|Número de publicación||US6236890 B1|
|Tipo de publicación||Concesión|
|Número de solicitud||US 09/202,289|
|Número de PCT||PCT/GB1997/001565|
|Fecha de publicación||22 May 2001|
|Fecha de presentación||11 Jun 1997|
|Fecha de prioridad||13 Jun 1996|
|También publicado como||CA2257926A1, CA2257926C, DE69729452D1, DE69729452T2, EP0910434A1, EP0910434B1, WO1997047357A1|
|Número de publicación||09202289, 202289, PCT/1997/1565, PCT/GB/1997/001565, PCT/GB/1997/01565, PCT/GB/97/001565, PCT/GB/97/01565, PCT/GB1997/001565, PCT/GB1997/01565, PCT/GB1997001565, PCT/GB199701565, PCT/GB97/001565, PCT/GB97/01565, PCT/GB97001565, PCT/GB9701565, US 6236890 B1, US 6236890B1, US-B1-6236890, US6236890 B1, US6236890B1|
|Inventores||Jacqueline A. Oldham|
|Cesionario original||The Victoria University Of Manchester|
|Exportar cita||BiBTeX, EndNote, RefMan|
|Citas de patentes (18), Otras citas (3), Citada por (29), Clasificaciones (8), Eventos legales (5)|
|Enlaces externos: USPTO, Cesión de USPTO, Espacenet|
The present invention relates to an apparatus and method for the electrical stimulation of muscle which rely upon a particular pattern of electrical stimulation.
It is well known that muscle contraction is caused by neural stimulation. Contraction occurs when an action potential is conducted down a nerve to a neuromuscular junction, the signal is then communicated to muscle cells and leads to the stimulation of the release of calcium ions into the cytoplasm of muscle cells which thereby modifies interactions between contractile proteins resulting in muscular contraction.
It has been long established that the application of an electrical field to muscles results in an artificially induced contraction of said muscles. Furthermore, as well as directly causing muscular contraction, electrical stimulation at specific frequencies can also modify the phenotype of a muscle. For instance, prolonged stimulation of a fast-twitch muscle with a uniform frequency of 10 Hz results in the fast-twitch muscle developing slow-twitch characteristics, namely increased endurance, but with less power than would be normal for fast-twitch muscle. Conversely, prolonged stimulation of a slow-twitch muscle with an intermittent frequency of 30-50 Hz results in the slow-twitch muscle developing fast-twitch characteristics, namely increased power, but with less endurance than would be normal for slow-twitch muscle.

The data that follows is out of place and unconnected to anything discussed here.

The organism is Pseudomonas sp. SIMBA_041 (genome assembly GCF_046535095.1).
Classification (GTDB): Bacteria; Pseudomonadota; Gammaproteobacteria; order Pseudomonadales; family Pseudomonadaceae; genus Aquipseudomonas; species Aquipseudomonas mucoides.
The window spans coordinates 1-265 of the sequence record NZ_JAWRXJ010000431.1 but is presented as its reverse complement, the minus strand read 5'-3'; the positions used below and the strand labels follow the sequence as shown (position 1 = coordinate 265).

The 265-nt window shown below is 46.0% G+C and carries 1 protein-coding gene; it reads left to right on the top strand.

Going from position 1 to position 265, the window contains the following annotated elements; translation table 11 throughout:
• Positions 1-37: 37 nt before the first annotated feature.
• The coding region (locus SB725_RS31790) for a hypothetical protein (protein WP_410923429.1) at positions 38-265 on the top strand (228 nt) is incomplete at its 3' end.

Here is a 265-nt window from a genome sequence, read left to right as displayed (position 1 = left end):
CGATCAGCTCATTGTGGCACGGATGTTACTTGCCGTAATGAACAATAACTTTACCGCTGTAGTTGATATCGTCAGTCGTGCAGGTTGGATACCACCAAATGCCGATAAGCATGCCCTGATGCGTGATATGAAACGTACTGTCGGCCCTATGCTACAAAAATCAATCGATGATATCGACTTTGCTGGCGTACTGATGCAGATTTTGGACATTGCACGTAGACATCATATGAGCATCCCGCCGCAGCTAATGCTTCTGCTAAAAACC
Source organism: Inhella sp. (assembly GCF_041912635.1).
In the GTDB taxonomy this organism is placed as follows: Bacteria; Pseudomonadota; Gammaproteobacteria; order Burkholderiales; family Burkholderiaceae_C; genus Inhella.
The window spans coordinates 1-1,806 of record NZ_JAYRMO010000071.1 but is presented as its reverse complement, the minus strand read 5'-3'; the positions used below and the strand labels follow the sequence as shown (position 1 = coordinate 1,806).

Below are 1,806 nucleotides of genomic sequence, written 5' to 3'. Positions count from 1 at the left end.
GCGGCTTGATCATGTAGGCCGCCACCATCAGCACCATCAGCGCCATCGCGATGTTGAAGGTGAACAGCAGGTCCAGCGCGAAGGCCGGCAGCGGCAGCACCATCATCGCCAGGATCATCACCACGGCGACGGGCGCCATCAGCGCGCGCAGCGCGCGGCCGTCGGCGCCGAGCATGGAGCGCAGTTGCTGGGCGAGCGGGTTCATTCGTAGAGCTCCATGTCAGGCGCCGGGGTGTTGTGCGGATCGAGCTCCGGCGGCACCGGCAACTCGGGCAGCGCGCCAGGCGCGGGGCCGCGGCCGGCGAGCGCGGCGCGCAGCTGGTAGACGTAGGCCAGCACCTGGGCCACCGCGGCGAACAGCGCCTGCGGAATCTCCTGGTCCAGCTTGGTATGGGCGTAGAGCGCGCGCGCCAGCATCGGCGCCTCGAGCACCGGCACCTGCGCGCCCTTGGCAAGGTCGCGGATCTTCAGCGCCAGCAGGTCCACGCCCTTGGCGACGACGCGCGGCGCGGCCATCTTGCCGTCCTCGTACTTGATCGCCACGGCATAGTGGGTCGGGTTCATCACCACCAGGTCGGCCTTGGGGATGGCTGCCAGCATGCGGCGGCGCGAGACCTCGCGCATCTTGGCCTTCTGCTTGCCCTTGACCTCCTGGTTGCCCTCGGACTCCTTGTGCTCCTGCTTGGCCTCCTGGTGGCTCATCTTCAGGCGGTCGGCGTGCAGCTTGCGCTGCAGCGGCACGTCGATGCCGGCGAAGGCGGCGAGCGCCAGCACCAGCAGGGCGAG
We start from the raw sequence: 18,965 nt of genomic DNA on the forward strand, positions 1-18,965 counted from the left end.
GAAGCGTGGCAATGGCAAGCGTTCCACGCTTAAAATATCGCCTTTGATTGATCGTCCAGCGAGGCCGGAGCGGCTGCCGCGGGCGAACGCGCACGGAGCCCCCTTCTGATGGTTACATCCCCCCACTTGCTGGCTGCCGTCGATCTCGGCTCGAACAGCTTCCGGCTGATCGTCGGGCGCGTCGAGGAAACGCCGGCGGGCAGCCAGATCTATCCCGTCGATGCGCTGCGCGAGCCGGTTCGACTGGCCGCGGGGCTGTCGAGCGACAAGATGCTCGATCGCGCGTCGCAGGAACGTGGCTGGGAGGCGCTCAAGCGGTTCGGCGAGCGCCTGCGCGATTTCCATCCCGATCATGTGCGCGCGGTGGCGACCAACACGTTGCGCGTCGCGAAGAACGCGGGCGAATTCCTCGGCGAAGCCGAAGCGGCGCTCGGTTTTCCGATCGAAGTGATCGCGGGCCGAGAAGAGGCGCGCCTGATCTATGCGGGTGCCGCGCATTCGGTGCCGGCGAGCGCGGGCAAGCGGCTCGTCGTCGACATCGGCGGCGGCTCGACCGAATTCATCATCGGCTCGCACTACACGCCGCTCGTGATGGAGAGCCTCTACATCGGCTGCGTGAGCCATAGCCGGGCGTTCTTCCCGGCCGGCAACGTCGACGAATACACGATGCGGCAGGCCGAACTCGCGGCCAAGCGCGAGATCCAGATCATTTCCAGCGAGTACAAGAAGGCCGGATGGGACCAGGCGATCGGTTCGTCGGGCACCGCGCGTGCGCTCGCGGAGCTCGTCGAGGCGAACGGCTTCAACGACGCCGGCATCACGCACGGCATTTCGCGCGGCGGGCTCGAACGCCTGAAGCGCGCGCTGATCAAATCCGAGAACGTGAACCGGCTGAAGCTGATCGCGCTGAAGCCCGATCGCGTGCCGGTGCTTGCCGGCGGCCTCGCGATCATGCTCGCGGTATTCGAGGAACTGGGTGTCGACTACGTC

It has been suggested that electrical stimulation of muscles may be a useful means of improving strength and/or endurance of incapacitated muscle (due to injury, under-use or some pathological condition). For a number of years muscles have been stimulated by Faradic stimulation delivering uniform frequencies (of around 30-50 Hz) with the aim of beneficially affecting the muscle. However, these treatments have at best been ineffective and at the worst harmful to the muscle in the long term.
UK Patent GB 2 156 682 examined the electrical discharge of nerves innervating muscle with an aim of developing a means of beneficially stimulating muscle. It discloses a method of recording electrical discharges from nerves innervating muscles. A signal generated on the basis of the recording is then used to “electrotrophically” stimulate muscle. Electrotrophic stimulation is defined as “the electrical stimulation of muscle fibre using a stimulating signal containing information effective to cause structural and/or functional change of muscle fibre without requiring the muscle fibre to respond mechanically to the stimulation”. However the stimulating signal of GB 2 156 682 is complex and difficult to generate.
It is an object of the present invention to provide an improved apparatus and method for electrically stimulating a muscle to improve strength and endurance of the muscle.
According to the present invention there is provided an electrical muscle stimulator including means for generating a stimulating signal comprising a first component in the form of a train of pulses at a first pulse repetition frequency, a second component in the form of a series of pulse trains at a second pulse repetition frequency higher than the first, and a third component in the form of a pair of pulses at a third pulse repetition frequency higher than the second pulse repetition frequency, each pail of pulses being coupled with a respective train of pulses of the second component.